‘Preacher’ TV Series to Diverge From Comics

Published 3 months ago by

Preacher Custer 2 Preacher TV Series to Diverge From Comics

Will AMC’s germinating Preacher adaptation stick close to its source material, or will it pull a Walking Dead and go its own way? That, perhaps, is the most pressing question for the fledgling series as writers Evan Goldberg and Seth Rogen mull over their scripting decisions in the press. Over the past month or so, conflicting reports from both Superbad authors have rolled in, making the ultimate shape that Preacher will take on television tricky to nail down. At times they’ve pledged to stay true to the comic, at others, less so.

Nobody ever said that transitioning anything from page to screen is easy, much less a serial as celebrated as Garth Ennis’ graphic tale of honor, duty, manhood, and faith. (“Graphic” in the literal sense. Preacher isn’t for the squeamish or easily offended.) So the clashing statements made by Goldberg and Rogen can be forgiven, if not completely understood. But it seems that the pair has finally picked a direction for interpreting Ennis’ work under the AMC brand, and that they’ll be willfully diverging from it.

How substantially remains to be seen for now, of course, but this comes secondhand from the horse’s mouth. Rogen, in a recent interview with Collider, talked a bit about his and Goldberg’s macro approach to writing the pilot, and how they’re trying to move narrative pieces into place before putting pen to paper; more importantly, he specifically touched on the fruitlessness of making a truly faithful adaptation of comic books. Here’s the full quote from Rogen:

“It’s pointless just to make a literal interpretation of the comics, if you want that experience you can go read the comics, so we’ve had to do a lot more work than I expected before we could actually start writing the pilot, honestly. We kind of have to shape the whole series in a weird way and think like, ‘Oh, what season would this character come in? When would you first introduce his guy? Where does this go? Why is this guy here?’ So that’s kind of what we’re doing now is shaping almost the whole series.”

Preacher Custer Preacher TV Series to Diverge From Comics

At face value, all of this makes sense; the ebb and flow of visual mediums like film and television is completely different from that of a book or a comic. That’s a fancy way of saying that transplanting the latter into the former requires a good deal of logistical maneuvering for best results. This is a lesson most recently learned in the Game of Thrones, which has already split one of George R.R. Martin’s novel across two seasons, but which also cropped up in Peter Jackson’s Lord of the Rings trilogy, which reconfigured the story’s timeline in big ways just to make everything fit into three films.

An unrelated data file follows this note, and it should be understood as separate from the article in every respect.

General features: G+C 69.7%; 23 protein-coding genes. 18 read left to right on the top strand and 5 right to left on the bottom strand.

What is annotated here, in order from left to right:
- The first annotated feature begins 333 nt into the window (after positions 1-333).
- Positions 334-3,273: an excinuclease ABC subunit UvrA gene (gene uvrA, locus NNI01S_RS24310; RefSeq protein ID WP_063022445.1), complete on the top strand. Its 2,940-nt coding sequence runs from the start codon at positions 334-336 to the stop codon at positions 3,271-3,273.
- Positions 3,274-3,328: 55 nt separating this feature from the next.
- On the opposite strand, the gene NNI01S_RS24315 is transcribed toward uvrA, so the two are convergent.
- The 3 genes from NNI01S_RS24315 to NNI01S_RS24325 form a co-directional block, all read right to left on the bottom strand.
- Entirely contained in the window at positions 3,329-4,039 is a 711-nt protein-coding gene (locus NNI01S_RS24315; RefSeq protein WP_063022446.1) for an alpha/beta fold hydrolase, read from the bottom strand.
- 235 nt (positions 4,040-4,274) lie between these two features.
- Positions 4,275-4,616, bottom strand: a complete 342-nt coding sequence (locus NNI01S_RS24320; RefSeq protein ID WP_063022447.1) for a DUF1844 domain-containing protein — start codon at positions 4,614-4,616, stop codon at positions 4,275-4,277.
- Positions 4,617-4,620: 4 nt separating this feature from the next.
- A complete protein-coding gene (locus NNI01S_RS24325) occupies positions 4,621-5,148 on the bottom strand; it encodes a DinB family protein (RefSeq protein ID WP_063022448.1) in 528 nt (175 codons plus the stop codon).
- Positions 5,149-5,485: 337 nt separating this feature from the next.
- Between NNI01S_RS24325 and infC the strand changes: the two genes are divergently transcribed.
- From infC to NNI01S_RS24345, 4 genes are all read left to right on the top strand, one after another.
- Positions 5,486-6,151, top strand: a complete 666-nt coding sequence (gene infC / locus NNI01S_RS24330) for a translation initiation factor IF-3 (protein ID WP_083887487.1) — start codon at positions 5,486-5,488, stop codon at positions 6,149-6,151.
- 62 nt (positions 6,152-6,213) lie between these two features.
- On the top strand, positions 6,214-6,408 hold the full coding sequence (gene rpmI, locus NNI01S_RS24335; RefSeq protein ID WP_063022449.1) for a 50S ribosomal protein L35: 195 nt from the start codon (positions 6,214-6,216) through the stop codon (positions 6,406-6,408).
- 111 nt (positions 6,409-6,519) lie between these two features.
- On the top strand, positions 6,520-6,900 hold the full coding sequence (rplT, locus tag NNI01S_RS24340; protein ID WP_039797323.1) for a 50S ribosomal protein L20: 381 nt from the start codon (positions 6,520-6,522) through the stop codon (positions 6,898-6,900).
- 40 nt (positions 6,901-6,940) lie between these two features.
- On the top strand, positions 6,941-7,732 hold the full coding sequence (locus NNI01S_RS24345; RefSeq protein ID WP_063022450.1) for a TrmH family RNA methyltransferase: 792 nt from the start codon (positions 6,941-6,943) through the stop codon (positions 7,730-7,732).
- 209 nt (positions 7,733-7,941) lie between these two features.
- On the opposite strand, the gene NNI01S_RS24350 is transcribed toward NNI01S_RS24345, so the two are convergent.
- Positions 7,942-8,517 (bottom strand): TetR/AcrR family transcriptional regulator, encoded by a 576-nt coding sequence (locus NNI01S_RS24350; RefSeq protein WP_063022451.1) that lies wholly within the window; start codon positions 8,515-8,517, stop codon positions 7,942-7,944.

But there’s a downside to tinkering with a beloved property’s parts for the sake of adaptation – you risk either alienating or flat-out ticking off said property’s fans. Then again, maybe not; Game of Thrones and The Walking Dead have both proven that companies like HBO and AMC can get away with taking a sharp turn off the beaten path, so much so that they’re capable of taking their readers off guard. (And sometimes even the people at the helm.)

It could be that Rogen and Goldberg are just responding to the most recent trend in modern literary adaptations, or it could just be that they want to make Preacher their own. Either way, it sounds like they’re working toward a personalized vision of Ennis’ world of ceaseless cussing, harsh violence, vampires, angels, demons, serial killers, God, and more, and right now, that seems very much like it could be a good thing.

_________________________________________________

AMC’s Preacher TV series in currently in development.

Source: Collider

Get our free email alerts on the topics and author of this article:
TAGS: preacher

18 Comments

Post a Comment

Comment With Facebook
  1. Walking dead differs from the comics but ultimately is not as good it gets very cheesy and melodramatic as time goes on. I still watch but it’s not a great show.

  2. Walking dead is very cheesy and has some dodgy acting sometimes it’s very hard to care about a show that will drag on forever without and end in sight. Also the tv versions of most characters are so cheesy. I hope preacher isn’t as laughable.

    • walking dead is a fun show. get off your high-horse.